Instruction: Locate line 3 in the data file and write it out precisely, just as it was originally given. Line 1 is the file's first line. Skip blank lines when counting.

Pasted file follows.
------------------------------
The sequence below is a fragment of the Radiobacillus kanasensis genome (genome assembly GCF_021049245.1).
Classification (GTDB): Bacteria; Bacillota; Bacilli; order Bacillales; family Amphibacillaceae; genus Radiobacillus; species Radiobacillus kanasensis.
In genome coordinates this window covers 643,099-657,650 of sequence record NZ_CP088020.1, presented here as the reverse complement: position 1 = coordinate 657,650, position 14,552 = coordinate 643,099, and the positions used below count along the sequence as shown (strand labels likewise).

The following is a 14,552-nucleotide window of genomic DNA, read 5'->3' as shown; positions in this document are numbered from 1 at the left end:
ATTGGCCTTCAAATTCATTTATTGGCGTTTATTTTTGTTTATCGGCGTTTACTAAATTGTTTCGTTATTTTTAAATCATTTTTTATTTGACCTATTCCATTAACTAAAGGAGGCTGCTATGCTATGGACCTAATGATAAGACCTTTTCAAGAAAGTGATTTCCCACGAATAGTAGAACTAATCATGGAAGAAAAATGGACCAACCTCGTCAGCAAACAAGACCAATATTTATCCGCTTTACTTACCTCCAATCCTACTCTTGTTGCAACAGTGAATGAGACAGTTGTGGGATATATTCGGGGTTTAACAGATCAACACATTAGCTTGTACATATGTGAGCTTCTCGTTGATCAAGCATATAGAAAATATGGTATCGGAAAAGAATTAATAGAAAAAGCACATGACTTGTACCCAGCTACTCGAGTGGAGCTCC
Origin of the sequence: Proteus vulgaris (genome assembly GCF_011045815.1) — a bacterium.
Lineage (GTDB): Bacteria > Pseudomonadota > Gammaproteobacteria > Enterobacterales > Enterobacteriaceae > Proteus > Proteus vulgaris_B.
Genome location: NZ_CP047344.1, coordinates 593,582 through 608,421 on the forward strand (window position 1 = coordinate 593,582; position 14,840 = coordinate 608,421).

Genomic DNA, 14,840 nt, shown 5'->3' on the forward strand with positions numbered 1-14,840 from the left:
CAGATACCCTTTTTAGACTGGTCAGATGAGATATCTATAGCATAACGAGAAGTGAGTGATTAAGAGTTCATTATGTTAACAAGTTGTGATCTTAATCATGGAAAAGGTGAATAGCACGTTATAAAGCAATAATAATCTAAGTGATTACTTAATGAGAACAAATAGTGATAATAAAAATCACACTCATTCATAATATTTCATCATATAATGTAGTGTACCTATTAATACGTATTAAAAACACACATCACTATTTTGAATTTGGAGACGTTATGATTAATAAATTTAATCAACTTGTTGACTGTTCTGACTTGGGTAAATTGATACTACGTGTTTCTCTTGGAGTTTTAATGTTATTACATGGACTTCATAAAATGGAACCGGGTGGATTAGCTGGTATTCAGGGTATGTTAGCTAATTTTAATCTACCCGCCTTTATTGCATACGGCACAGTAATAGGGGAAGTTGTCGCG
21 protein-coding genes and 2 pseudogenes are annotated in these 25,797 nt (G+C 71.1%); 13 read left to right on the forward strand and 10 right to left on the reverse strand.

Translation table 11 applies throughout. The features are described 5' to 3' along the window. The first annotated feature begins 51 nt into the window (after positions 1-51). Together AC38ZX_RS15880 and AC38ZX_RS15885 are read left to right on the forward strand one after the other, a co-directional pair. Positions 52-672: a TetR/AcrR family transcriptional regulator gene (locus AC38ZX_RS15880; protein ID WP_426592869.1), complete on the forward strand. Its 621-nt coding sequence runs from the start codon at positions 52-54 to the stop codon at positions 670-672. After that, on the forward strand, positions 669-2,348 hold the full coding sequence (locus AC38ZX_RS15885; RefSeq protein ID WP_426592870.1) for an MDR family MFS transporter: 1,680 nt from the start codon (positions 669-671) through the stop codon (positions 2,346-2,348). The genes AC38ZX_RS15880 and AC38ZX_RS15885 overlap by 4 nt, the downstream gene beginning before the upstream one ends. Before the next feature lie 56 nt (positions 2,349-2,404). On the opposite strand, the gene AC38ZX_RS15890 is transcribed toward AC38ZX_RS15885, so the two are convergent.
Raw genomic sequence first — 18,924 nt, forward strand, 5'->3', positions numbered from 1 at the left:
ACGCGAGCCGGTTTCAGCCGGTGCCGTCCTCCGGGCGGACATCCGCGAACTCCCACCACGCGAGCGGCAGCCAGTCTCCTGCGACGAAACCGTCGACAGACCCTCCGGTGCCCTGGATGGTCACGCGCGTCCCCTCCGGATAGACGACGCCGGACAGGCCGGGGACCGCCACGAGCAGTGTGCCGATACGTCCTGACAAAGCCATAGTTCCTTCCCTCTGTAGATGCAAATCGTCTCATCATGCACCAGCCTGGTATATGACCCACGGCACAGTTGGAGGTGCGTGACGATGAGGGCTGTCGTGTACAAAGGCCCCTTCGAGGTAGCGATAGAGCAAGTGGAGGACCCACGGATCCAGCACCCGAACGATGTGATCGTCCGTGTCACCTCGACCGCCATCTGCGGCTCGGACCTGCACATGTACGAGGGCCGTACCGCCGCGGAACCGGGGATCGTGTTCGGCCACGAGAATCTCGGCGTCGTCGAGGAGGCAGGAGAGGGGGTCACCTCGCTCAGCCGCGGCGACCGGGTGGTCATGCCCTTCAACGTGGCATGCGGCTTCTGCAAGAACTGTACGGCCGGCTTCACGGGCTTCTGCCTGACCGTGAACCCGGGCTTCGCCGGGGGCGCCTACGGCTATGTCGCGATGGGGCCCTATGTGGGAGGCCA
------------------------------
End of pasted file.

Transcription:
In genome coordinates this window covers 643,099-657,650 of sequence record NZ_CP088020.1, presented here as the reverse complement: position 1 = coordinate 657,650, position 14,552 = coordinate 643,099, and the positions used below count along the sequence as shown (strand labels likewise).